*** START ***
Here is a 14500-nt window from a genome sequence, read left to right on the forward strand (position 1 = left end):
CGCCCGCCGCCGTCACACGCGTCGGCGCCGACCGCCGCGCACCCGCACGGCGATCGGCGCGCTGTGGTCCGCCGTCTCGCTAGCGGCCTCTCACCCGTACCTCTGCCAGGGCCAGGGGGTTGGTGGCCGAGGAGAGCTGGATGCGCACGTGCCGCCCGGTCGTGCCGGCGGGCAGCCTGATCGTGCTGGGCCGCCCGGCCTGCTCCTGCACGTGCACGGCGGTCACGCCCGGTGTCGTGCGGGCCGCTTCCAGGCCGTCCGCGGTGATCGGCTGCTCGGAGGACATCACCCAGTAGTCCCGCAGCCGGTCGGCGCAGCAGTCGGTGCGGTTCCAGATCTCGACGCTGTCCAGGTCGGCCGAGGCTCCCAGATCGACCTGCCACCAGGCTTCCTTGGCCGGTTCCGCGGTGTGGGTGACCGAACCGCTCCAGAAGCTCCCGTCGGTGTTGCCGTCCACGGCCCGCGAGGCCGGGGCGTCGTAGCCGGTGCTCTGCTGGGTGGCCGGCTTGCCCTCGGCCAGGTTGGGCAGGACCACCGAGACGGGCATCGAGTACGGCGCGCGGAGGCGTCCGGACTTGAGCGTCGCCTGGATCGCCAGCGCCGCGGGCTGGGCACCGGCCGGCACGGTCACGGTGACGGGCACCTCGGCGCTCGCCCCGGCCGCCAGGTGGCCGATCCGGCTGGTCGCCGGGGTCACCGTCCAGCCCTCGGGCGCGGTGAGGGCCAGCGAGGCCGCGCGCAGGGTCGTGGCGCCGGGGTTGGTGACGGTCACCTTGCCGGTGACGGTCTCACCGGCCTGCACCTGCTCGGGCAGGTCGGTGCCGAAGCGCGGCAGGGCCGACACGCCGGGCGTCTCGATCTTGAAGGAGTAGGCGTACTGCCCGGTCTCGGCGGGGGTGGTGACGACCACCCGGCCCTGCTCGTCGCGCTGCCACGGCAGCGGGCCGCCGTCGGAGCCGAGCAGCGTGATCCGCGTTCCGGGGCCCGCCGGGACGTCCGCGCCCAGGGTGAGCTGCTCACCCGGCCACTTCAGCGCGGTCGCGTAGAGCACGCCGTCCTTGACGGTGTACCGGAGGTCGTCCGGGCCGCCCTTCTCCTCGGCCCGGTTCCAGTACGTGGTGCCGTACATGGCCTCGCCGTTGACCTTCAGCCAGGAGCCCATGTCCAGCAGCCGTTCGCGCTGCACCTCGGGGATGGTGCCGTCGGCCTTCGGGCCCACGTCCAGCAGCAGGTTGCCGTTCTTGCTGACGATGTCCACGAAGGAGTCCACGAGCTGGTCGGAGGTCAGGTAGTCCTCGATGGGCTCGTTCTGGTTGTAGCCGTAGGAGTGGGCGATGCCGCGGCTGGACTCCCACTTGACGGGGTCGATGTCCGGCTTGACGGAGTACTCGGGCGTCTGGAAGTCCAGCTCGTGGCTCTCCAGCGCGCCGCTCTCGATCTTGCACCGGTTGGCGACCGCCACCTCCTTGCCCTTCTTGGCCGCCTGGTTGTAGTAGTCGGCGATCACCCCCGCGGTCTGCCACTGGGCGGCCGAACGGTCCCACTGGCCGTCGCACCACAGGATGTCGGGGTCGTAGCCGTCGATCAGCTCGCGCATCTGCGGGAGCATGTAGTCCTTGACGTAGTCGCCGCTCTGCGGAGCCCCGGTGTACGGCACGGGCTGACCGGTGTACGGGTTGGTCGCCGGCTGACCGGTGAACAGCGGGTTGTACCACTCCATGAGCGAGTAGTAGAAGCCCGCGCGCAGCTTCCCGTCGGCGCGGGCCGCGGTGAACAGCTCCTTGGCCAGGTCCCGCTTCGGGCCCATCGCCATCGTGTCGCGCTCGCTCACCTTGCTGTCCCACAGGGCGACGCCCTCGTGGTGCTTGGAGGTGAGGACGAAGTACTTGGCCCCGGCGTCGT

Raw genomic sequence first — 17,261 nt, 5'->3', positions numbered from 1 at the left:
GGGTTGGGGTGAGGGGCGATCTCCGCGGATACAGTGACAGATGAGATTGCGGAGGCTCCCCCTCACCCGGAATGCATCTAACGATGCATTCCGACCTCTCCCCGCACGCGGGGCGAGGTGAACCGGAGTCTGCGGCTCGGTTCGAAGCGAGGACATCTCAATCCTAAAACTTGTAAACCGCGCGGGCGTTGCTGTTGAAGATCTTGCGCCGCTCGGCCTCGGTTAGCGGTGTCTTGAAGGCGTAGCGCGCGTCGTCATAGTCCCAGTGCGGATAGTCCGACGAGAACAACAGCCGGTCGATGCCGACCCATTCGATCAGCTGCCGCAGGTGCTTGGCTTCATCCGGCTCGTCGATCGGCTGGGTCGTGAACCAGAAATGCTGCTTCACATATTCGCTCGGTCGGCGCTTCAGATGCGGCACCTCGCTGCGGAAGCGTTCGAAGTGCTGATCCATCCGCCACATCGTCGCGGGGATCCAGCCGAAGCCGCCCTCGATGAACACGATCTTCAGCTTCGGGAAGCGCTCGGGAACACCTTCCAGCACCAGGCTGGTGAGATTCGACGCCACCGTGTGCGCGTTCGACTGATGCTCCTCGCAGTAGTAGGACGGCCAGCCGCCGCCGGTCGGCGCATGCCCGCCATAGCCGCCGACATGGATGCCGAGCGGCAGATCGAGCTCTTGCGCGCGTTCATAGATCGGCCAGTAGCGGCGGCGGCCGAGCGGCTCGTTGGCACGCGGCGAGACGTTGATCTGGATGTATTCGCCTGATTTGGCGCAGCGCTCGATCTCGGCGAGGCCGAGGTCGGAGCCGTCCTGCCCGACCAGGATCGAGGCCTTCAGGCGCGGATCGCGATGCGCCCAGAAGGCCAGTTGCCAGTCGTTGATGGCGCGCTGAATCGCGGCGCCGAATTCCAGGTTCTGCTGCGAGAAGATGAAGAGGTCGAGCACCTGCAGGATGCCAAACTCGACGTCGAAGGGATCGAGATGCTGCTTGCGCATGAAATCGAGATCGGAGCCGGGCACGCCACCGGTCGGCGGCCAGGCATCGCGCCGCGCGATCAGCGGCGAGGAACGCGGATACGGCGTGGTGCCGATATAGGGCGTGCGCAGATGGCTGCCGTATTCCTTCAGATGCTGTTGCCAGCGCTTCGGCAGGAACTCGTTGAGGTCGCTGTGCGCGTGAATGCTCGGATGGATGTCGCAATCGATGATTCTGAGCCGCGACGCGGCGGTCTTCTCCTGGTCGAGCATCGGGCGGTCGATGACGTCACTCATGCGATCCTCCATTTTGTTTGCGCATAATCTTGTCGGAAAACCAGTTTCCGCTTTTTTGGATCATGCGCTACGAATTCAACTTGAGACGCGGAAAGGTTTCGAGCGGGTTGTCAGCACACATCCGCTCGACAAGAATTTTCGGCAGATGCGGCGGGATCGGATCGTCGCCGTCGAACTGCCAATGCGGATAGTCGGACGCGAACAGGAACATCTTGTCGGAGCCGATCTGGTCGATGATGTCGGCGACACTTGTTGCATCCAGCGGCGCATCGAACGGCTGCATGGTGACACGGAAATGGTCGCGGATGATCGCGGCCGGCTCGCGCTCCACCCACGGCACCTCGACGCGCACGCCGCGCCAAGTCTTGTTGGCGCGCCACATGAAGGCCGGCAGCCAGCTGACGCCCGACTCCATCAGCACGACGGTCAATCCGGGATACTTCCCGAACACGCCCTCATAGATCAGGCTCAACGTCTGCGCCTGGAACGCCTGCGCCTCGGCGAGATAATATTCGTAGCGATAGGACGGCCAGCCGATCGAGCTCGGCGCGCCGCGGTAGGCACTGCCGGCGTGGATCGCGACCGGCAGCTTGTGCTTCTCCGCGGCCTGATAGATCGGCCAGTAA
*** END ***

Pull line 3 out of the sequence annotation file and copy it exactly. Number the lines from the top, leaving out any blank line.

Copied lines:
Raw genomic sequence first — 17,261 nt, 5'->3', positions numbered from 1 at the left: